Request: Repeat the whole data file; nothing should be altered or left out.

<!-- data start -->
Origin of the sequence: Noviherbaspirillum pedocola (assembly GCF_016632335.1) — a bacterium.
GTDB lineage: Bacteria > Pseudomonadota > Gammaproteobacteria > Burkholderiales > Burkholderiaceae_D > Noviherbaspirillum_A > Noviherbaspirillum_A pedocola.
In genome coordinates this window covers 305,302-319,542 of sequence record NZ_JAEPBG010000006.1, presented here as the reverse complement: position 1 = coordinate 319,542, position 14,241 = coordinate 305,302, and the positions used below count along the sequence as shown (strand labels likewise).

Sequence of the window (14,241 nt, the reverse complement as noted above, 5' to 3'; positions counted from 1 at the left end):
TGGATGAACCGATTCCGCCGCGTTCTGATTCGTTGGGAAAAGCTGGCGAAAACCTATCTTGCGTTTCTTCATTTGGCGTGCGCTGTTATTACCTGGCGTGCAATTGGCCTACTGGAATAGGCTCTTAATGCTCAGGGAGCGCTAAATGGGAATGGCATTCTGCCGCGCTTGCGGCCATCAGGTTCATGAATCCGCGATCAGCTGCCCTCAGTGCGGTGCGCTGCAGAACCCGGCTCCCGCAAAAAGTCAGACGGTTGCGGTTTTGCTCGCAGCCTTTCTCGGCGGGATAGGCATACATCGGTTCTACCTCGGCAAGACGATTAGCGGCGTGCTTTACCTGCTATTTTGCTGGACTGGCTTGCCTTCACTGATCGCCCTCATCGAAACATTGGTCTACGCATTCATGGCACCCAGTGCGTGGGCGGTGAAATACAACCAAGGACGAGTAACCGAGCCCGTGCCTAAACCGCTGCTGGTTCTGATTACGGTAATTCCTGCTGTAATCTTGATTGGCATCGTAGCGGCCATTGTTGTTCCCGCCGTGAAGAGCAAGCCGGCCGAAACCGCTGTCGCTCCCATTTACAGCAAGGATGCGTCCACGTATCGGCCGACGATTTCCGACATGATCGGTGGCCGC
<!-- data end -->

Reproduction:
Origin of the sequence: Noviherbaspirillum pedocola (assembly GCF_016632335.1) — a bacterium.
GTDB lineage: Bacteria > Pseudomonadota > Gammaproteobacteria > Burkholderiales > Burkholderiaceae_D > Noviherbaspirillum_A > Noviherbaspirillum_A pedocola.
In genome coordinates this window covers 305,302-319,542 of sequence record NZ_JAEPBG010000006.1, presented here as the reverse complement: position 1 = coordinate 319,542, position 14,241 = coordinate 305,302, and the positions used below count along the sequence as shown (strand labels likewise).

Sequence of the window (14,241 nt, the reverse complement as noted above, 5' to 3'; positions counted from 1 at the left end):
TGGATGAACCGATTCCGCCGCGTTCTGATTCGTTGGGAAAAGCTGGCGAAAACCTATCTTGCGTTTCTTCATTTGGCGTGCGCTGTTATTACCTGGCGTGCAATTGGCCTACTGGAATAGGCTCTTAATGCTCAGGGAGCGCTAAATGGGAATGGCATTCTGCCGCGCTTGCGGCCATCAGGTTCATGAATCCGCGATCAGCTGCCCTCAGTGCGGTGCGCTGCAGAACCCGGCTCCCGCAAAAAGTCAGACGGTTGCGGTTTTGCTCGCAGCCTTTCTCGGCGGGATAGGCATACATCGGTTCTACCTCGGCAAGACGATTAGCGGCGTGCTTTACCTGCTATTTTGCTGGACTGGCTTGCCTTCACTGATCGCCCTCATCGAAACATTGGTCTACGCATTCATGGCACCCAGTGCGTGGGCGGTGAAATACAACCAAGGACGAGTAACCGAGCCCGTGCCTAAACCGCTGCTGGTTCTGATTACGGTAATTCCTGCTGTAATCTTGATTGGCATCGTAGCGGCCATTGTTGTTCCCGCCGTGAAGAGCAAGCCGGCCGAAACCGCTGTCGCTCCCATTTACAGCAAGGATGCGTCCACGTATCGGCCGACGATTTCCGACATGATCGGTGGCCGC